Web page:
First, Urban Meyer and Tom Herman utilized sweep read. The center and/or playside guard pull (depending on the defensive alignment), while the quarterback reads an interior linemen. This allows the offense to not block an defensive tackle, allowing the offense to get numbers to the edge.

Below, the Buckeyes put their trips to the boundary. This placed the Crimson Tide nickel force defender away from the field, opening the wide side for the play.  

Second, Ohio State used bash. Bash is a quarterback inside zone for the quarterback. The tailback runs a sweep away from the zone blocking, providing the defense a false key. The H-back and/or slot receiver then arc block the nickel and/or linebackers.

Third, to open tight zone, Herman and Meyer generally paired the run with a fake jet sweep to hold the backside edge nickel defender.

While the Alabama defense is very stout inside, they have been vulnerable horizontally. Ohio State was able to amplify this weakness by using one of its strengths -- its wide receiver blocking. And Ezekiel Elliott did a fantastic job by being patient in setting up his blocks, sticking his foot into the ground, and then accelerating.

But the Buckeyes had to settle for early field goals as the passing game sputtered. Alabama -- cognizant of the fact that Ohio State hurt Michigan State and Wisconsin by throwing hitch routes early -- brought their corners into press coverage, taking away several quick throws.

The Crimson Tide stuck often used their base zone coverages -- cover 3 rip/liz on early downs and cover 2 on third down. But defensive coordinator Kirby Smart did frequently bring a blitzer -- often from the edge -- as an additional defender against the read run game, while playing cover 1 man behind.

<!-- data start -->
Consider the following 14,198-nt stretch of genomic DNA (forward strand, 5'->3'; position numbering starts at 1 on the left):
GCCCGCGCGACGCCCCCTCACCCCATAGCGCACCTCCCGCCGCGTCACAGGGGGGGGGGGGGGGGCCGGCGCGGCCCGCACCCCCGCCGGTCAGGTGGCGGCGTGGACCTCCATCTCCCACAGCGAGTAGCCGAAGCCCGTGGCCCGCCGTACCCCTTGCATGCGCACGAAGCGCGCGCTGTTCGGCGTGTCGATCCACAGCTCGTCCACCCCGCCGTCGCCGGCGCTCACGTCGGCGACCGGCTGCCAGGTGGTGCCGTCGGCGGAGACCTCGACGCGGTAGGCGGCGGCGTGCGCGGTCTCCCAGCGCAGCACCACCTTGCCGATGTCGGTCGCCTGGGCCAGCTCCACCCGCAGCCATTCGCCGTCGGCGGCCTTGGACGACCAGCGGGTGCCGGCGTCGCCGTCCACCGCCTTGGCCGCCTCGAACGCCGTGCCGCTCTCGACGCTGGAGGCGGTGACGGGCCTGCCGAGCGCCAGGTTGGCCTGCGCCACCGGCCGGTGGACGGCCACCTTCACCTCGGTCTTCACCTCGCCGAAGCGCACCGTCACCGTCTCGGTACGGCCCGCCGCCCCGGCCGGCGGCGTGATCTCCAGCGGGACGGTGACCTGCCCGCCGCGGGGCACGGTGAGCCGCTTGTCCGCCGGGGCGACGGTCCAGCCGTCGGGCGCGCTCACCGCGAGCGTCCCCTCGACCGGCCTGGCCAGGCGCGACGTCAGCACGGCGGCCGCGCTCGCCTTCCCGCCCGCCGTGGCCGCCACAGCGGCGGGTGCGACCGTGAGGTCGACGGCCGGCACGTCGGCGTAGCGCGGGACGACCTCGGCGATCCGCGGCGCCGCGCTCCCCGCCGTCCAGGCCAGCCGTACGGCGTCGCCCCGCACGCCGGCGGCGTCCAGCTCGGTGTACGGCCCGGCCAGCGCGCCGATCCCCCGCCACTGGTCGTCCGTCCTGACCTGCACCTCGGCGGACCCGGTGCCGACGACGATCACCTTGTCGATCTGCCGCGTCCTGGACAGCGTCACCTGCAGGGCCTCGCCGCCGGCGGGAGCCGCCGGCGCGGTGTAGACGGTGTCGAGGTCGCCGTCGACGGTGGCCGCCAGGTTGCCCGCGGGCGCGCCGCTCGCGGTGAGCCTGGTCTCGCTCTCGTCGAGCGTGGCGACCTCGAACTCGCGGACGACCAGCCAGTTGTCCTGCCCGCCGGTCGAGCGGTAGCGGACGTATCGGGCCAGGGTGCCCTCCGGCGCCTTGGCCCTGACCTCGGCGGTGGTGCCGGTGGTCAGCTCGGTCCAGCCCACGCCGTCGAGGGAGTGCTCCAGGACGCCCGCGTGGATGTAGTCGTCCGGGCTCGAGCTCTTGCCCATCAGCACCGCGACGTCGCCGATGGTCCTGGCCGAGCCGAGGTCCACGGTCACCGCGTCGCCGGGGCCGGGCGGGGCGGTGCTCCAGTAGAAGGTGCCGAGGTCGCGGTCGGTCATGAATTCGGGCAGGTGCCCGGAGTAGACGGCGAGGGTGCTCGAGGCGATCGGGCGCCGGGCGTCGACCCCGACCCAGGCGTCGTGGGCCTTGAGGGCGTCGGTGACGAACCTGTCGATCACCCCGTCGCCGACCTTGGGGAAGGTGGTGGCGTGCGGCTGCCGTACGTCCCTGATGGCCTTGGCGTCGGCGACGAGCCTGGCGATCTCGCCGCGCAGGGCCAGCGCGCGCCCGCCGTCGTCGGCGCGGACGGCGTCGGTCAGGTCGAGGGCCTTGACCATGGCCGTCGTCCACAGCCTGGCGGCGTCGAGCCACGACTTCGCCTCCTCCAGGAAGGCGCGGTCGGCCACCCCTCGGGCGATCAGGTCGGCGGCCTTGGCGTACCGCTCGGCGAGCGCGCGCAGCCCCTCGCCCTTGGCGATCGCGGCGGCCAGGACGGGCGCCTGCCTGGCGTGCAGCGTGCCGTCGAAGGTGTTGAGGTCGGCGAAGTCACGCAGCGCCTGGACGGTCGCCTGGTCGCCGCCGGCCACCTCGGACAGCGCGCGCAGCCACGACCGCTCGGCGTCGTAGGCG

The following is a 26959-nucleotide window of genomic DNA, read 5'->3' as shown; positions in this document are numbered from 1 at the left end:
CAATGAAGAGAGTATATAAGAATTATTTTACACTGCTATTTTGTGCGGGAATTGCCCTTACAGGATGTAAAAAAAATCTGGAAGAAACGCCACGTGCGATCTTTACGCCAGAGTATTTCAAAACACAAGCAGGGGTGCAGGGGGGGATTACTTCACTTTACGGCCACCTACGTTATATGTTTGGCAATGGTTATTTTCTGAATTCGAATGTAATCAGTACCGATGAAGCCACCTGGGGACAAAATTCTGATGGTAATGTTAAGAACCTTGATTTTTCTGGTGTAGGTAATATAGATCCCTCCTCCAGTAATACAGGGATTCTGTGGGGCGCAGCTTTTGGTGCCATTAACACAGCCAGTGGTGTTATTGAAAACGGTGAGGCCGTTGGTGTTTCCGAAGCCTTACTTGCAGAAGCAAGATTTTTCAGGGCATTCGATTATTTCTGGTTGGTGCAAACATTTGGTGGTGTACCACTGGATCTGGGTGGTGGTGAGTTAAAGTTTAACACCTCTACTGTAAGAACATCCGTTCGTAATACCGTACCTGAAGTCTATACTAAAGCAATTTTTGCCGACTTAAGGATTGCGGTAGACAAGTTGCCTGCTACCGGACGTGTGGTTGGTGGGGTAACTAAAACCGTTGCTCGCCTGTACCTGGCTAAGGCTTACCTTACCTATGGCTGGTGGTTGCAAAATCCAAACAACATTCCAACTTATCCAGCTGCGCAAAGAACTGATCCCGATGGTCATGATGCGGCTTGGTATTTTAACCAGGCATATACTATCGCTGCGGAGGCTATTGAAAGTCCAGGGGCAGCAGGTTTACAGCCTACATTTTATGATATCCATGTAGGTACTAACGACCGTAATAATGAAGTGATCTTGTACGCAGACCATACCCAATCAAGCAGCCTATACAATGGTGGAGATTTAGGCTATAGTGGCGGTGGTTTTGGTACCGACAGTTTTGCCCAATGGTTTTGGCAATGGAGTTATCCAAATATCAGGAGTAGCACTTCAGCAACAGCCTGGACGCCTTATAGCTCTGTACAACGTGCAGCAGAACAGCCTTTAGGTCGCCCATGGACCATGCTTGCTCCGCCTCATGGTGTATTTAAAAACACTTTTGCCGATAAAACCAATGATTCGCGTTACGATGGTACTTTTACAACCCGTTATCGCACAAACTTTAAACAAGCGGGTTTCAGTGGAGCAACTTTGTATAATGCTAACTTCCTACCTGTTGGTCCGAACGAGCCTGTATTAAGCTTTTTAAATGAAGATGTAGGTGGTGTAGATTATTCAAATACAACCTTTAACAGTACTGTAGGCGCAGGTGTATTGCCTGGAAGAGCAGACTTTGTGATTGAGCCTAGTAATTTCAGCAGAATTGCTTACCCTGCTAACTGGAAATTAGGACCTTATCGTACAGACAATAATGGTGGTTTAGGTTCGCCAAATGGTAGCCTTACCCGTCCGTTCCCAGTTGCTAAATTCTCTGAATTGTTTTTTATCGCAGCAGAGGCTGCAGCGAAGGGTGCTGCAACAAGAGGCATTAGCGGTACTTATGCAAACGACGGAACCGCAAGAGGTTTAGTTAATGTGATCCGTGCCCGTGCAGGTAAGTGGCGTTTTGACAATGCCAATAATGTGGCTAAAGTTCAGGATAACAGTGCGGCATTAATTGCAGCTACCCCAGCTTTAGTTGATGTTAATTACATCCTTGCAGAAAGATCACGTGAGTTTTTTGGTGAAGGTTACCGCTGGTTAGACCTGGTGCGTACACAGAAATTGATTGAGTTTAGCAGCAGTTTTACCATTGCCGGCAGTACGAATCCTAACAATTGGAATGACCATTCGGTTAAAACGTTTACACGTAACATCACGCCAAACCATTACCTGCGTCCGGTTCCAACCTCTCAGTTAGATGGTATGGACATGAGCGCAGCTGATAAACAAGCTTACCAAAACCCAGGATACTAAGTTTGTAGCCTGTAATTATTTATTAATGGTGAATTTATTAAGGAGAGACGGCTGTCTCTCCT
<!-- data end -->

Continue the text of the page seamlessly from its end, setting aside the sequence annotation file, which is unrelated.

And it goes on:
And the Crimson Tide defensive tackles were also able to create some early interior pressure against the pass.

Hi Lo'ing

But the Buckeye passing game began clicking once the Crimson Tide corners were forced to provide greater cushion after getting beat downfield. From there, Herman began utilizing inside breaking routes against Alabama's outside leverage. 

In particular, the Buckeyes used four and five wide sets to force Alabama to more quickly declare whether they were using one or two high safeties. Herman then exploited the Crimson Tide's preference for cover 2 in passing situations with crossing routes that vertically stretched the Alabama back seven. 

Ohio State utilized drive and follow shallow crossing routes that created a hi-lo on the Crimson Tide inside linebackers.

And on third and long Herman dialed up two critical deep crossing routes to Jalin Marshall. The opposite side fly route pulled the deep safety over in support, opening the throw to Marshall underneath.